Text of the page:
The average lifespan of humans is increasing, and with it the percentage of people entering the 65 and older age group is growing rapidly and will continue to do so in the next 20 years. Within this age group, cardiovascular disease will remain the leading cause of death, and the cost associated with treatment will continue to increase. Aging is an inevitable part of life and unfortunately poses the largest risk factor for cardiovascular disease. Although numerous studies in the cardiovascular field have considered both young and aged humans, there are still many unanswered questions as to how the genetic pathways that regulate aging in model organisms influence cardiovascular aging. Likewise, in the molecular biology of aging field, few studies fully assess the role of these aging pathways in cardiovascular health. Fortunately, this gap is beginning to close, and these two fields are merging together. We provide an overview of some of the key genes involved in regulating lifespan and health span, including sirtuins, AMP-activated protein kinase, mammalian target of rapamycin, and insulin-like growth factor 1 and their roles regulating cardiovascular health. We then discuss a series of review articles that will appear in succession and provide a more comprehensive analysis of studies carried out linking genes of aging and cardiovascular health, and perspectives of future directions of these two intimately linked fields.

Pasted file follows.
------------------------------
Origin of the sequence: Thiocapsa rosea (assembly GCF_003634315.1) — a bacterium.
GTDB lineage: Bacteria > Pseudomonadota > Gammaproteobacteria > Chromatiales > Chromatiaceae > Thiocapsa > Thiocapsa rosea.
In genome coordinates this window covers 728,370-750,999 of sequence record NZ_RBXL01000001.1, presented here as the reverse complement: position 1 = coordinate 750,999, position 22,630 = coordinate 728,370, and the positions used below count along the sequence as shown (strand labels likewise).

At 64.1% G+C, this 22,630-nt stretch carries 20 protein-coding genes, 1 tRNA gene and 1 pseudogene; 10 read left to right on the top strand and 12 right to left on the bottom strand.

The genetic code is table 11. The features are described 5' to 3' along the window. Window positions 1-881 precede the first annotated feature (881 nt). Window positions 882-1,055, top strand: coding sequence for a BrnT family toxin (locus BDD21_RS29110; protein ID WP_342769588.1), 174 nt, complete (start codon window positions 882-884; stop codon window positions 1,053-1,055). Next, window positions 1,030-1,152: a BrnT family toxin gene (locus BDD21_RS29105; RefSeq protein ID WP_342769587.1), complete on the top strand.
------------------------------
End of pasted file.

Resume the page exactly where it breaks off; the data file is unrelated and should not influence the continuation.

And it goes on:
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              COPD as a disease of accelerated lung aging.